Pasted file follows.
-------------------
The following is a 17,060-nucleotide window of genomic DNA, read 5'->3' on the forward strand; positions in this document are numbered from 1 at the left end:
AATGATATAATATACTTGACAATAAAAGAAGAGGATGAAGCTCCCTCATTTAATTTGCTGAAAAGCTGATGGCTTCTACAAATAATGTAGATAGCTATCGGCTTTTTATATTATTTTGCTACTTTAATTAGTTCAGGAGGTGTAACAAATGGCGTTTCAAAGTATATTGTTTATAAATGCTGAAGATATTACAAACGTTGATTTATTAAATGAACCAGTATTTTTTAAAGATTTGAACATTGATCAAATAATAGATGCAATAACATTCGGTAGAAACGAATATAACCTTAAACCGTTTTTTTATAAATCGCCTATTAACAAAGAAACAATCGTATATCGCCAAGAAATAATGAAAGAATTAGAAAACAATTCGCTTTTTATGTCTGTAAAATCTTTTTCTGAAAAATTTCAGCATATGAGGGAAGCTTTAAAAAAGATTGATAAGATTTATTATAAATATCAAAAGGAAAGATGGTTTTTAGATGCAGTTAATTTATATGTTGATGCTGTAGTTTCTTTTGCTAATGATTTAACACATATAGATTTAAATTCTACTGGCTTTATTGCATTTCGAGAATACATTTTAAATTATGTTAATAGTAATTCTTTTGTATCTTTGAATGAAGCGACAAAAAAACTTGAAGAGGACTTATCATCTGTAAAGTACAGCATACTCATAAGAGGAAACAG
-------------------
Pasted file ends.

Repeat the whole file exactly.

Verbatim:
The following is a 17,060-nucleotide window of genomic DNA, read 5'->3' on the forward strand; positions in this document are numbered from 1 at the left end:
AATGATATAATATACTTGACAATAAAAGAAGAGGATGAAGCTCCCTCATTTAATTTGCTGAAAAGCTGATGGCTTCTACAAATAATGTAGATAGCTATCGGCTTTTTATATTATTTTGCTACTTTAATTAGTTCAGGAGGTGTAACAAATGGCGTTTCAAAGTATATTGTTTATAAATGCTGAAGATATTACAAACGTTGATTTATTAAATGAACCAGTATTTTTTAAAGATTTGAACATTGATCAAATAATAGATGCAATAACATTCGGTAGAAACGAATATAACCTTAAACCGTTTTTTTATAAATCGCCTATTAACAAAGAAACAATCGTATATCGCCAAGAAATAATGAAAGAATTAGAAAACAATTCGCTTTTTATGTCTGTAAAATCTTTTTCTGAAAAATTTCAGCATATGAGGGAAGCTTTAAAAAAGATTGATAAGATTTATTATAAATATCAAAAGGAAAGATGGTTTTTAGATGCAGTTAATTTATATGTTGATGCTGTAGTTTCTTTTGCTAATGATTTAACACATATAGATTTAAATTCTACTGGCTTTATTGCATTTCGAGAATACATTTTAAATTATGTTAATAGTAATTCTTTTGTATCTTTGAATGAAGCGACAAAAAAACTTGAAGAGGACTTATCATCTGTAAAGTACAGCATACTCATAAGAGGAAACAG